The question of citizenship is fraught for us in the United States. The year was 1857 when the U.S. Supreme Court decided the Dred Scott case (Dred Scott v. Sandford). Scott was a man born into slavery. His “master,” his “owner,” was John Emerson. Emerson brought Scott up into the free state of Illinois and then moved to the Wisconsin Territory in an area that would become Minnesota.

Having lived some years in free states, Dred Scott sought to sue his owner for his own freedom, and for the freedom of his wife, Harriet, and their two daughters, Eliza and Lizzie. The case went all the way to the Supreme Court. The Supreme Court, led by Chief Justice Roger B. Taney decided 7-2 that since a slave was not a citizen of the United States, a slave could not sue a citizen for his or her own freedom.

The Dred Scott case is generally considered one of the worst decisions ever made by the United States Supreme Court. If you are not a citizen, the law does not protect you. If the law does not protect you you are not recognized by the law as a person. This condition is called by the Italian philosopher Gorgio Agamben, “homo sacer.” Homo sacer is the individual who is not recognized by the law, and hence, anyone can do essentially any harm to the homo sacer.

Examples of homo sacer have been the European Jews in the countries occupied by the Nazis. Native Americans living on reservations. Women denied the right to vote.

In each case, “citizens” have been entitled to kill, rape, cheat, steal from, or do other forms of violence to these people who are only partially, or not at all, included under the law.

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This, it seems to me, is the real question of “citizenship” today. If it is determined that one is not a citizen that means that one is effectively a non-person. The government, or anyone else, can do whatever they want to that person with impunity from the law.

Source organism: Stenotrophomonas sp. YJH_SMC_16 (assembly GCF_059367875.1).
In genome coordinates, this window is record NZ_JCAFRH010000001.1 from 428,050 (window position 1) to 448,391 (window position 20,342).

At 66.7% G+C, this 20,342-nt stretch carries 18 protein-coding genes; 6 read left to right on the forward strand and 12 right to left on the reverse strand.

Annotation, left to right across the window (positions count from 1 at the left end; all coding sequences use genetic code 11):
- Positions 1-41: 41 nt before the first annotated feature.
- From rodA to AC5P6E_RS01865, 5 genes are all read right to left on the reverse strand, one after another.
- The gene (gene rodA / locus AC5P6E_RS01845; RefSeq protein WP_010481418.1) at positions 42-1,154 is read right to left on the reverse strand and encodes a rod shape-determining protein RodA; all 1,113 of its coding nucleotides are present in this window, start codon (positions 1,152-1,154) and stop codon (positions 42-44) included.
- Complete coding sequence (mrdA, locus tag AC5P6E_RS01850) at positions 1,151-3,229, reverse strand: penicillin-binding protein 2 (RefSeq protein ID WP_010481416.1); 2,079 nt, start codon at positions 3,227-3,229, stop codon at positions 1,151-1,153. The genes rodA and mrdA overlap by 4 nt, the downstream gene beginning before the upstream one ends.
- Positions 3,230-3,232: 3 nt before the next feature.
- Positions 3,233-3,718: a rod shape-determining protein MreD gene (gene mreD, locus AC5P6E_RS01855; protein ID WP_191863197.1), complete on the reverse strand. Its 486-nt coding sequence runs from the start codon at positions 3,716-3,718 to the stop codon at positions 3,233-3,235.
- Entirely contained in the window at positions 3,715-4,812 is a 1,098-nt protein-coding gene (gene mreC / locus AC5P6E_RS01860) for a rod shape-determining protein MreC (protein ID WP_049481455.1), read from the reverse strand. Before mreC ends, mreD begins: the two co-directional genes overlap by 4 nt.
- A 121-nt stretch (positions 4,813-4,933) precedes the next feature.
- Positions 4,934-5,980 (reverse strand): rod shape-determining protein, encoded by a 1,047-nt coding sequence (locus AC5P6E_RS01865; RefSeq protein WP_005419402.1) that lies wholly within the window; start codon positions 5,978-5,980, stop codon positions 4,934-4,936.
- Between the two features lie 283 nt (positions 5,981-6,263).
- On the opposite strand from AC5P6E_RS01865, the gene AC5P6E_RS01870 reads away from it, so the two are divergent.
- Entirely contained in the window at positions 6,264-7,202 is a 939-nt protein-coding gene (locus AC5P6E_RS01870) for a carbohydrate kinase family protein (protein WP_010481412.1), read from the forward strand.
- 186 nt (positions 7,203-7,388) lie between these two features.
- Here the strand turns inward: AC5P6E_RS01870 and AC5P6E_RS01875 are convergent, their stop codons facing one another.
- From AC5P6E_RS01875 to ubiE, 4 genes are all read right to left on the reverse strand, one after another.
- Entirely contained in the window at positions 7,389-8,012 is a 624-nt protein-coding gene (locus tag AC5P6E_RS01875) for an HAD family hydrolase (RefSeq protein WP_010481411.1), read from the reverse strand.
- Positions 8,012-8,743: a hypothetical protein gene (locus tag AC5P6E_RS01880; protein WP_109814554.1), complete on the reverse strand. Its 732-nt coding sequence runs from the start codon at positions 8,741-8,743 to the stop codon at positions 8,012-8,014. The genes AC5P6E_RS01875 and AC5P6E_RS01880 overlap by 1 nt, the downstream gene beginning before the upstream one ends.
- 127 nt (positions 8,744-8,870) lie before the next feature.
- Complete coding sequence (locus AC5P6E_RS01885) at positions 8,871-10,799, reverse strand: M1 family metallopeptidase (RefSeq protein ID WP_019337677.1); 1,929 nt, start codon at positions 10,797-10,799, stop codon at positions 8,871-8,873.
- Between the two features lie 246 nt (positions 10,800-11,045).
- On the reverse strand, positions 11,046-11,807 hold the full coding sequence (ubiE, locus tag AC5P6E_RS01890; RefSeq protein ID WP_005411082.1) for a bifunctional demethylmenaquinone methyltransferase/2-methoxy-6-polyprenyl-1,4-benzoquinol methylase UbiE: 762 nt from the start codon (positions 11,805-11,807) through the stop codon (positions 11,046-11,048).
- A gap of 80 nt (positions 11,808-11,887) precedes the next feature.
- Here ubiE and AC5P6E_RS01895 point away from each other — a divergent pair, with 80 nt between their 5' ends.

Of course we need immigration laws, and therefore citizenship laws. But the question is, how does the law regard the non-citizen? In the Dred Scott case, the non-citizen was a non-person, with no claim to fairness under the law. The census question about citizenship seems to me to have the same aim, to deprive people of fairness under law, to, in short, deny people the status of being people.

People are people first, and citizens second. The law should regard all people as people first, which means a commitment to fair treatment under the law, first, then the question of special rights of citizenship can be considered as a secondary consideration. The contemporary United States does not look back on the Dred Scott United States favorably. May we be more favorably regarded by our own future United States of America.